Padres bank on youthful pitching in Draft

Padres bank on youthful pitching in Draft

Padres bank on youthful pitching in Draft
SAN DIEGO -- Padres vice president and assistant general manager of player personnel Chad MacDonald challenged his scouting department to find one main thing in the 2012 First-Year Player Draft: "young, projectable arms."

The organization certainly stuck to that game plan, drafting a total of 22 pitchers -- 12 of them high school seniors -- with the team's 44 total picks.

"Instead of taking a college guy who's vanilla, I want to take the upside high school guy." MacDonald said. "Instead of going to one of those Division I schools, come play for us. We can develop you, we can train you, we can feed you, we'll make you better. ... We're going to look up in a couple years and a couple of these guys are going to be big-time prospects."

The emphasis on young pitching was evident in San Diego's very first pick, Harvard-Westlake High School (Calif.) standout Max Fried, a lanky 6-foot-4 lefty, the seventh pick overall, who was selected even with former consensus No. 1 pick Mark Appel (Stanford) still on the board. Three of the Padres' first four picks also went to high school arms, as Florida righties Zach Eflin (33rd overall) and Walker Weickel (55th overall) joined Fried as Day 1 picks with what MacDonald called "big-time potential."

2012 Draft Central

The trend toward youth on the mound continued on the second day, as the Padres drafted four more high school arms in rounds 2-15. Among them was 6-foot-5, 225-pound Florida high schooler Andrew Lockett, whom MacDonald said may soon rival the potential of his Day 1 trio.

"If [Eflin, Fried, and Weickel] walk out and [Andrew] Lockett walks out with them, he's got the same type of body and projectability," MacDonald said. "His stuff isn't quite there yet, but I've said it before: Before you throw 95, you have to throw 90; before you throw 90, you have to throw 88, and then when everything clicks and strength comes, boom."

That thinking led MacDonald and the Padres to bring in another five high school hurlers on the Draft's final day, execution of what MacDonald said was a new organizational game plan for the Draft. That plan, he said, puts a great deal of faith in scouts and coaches to turn raw arms into polished potential.

"It takes a lot of work to go out and scout them and then to develop them, but that's where you make your Draft," MacDonald said. "When it clicks on one, you have the Kevin Millwood, who was a high school, late-round pick. The history of the draft is littered with them."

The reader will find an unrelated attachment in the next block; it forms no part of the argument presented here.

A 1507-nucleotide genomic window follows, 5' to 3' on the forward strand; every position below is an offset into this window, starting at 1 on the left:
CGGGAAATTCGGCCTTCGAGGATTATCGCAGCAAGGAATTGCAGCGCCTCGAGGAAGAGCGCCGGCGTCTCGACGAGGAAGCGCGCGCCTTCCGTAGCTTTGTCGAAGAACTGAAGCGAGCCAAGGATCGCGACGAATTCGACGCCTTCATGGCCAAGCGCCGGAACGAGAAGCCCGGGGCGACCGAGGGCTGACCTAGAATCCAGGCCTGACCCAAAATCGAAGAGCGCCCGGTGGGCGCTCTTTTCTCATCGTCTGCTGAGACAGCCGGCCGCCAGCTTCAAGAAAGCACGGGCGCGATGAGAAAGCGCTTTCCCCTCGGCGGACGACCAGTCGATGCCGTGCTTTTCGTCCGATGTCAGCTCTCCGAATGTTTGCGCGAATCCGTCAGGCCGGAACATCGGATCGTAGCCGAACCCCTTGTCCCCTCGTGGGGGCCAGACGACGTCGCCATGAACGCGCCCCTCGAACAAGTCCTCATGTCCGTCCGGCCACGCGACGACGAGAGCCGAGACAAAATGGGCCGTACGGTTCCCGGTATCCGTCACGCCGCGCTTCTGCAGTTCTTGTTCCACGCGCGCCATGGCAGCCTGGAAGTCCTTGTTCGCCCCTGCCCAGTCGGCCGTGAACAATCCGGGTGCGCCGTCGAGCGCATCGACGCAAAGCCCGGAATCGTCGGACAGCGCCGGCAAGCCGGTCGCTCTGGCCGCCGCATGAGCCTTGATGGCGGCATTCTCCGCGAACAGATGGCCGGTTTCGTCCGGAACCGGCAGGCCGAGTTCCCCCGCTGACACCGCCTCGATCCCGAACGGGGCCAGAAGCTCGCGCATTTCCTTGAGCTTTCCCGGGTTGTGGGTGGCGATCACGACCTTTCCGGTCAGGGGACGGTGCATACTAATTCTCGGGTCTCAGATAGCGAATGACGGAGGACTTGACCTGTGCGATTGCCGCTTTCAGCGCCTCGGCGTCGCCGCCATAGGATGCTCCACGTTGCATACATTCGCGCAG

But the Padres may have found more than just future pitching stars in their 2012 Draft class. Eleven infielders, nine outfielders and three catchers were also welcomed into the fold, many of them with big-time speed, a huge asset in spacious, small-ball friendly Petco Park. The team's highest position player pick, SUNY-Stony Brook outfielder Travis Jankowski, swiped 36 bases in 2012, and fifth-round pick Mallex Smith, who may be the fastest Padres draftee, stole 31 bases at Santa Fe Community College in Florida.

Eighth-round pick Brian Adams was on scholarship at Kentucky as a wide receiver before committing to baseball full time, and late-round picks infielder Stephen Carmon (USC-Aiken) and outfielders Ronnie Richardson (Central Florida), Jacob Robson (Canadian Junior National Team) and Alexi Colon (Tusculum (Tenn.) College) are also known to have exceptional speed and basestealing ability.

This Padres Draft class also had its share of hometown flavor, with plenty of Padres and San Diego connections in the mix. Anthony Renteria, a Temecula, Calif., native taken in the 39th round, is the son of Padres bench coach Rick Renteria. Other San Diego-area products include former Rancho Bernardo star Wynton Bernard, Mission Hills grad River Stevens, and Chula Vista native Fernando Perez. Oklahoma State left-hander Kyle Ottoson, a cousin of former Padre and current special assistant Mark Loretta, was the Padres' 34th-round selection.

But for all the offensive prowess and local talent, the Padres hope the legacy of this Draft is one of promising young arms turned into powerful young pitchers.

"You can't just do it with one guy; you can't put all your eggs in one basket," MacDonald said. "It's not going to click on every guy, and we know that. ... I don't call it dreaming, I call it visualizing. We're looking at what [a guy] can be."

Chelsea Janes is an associate reporter for This story was not subject to the approval of Major League Baseball or its clubs.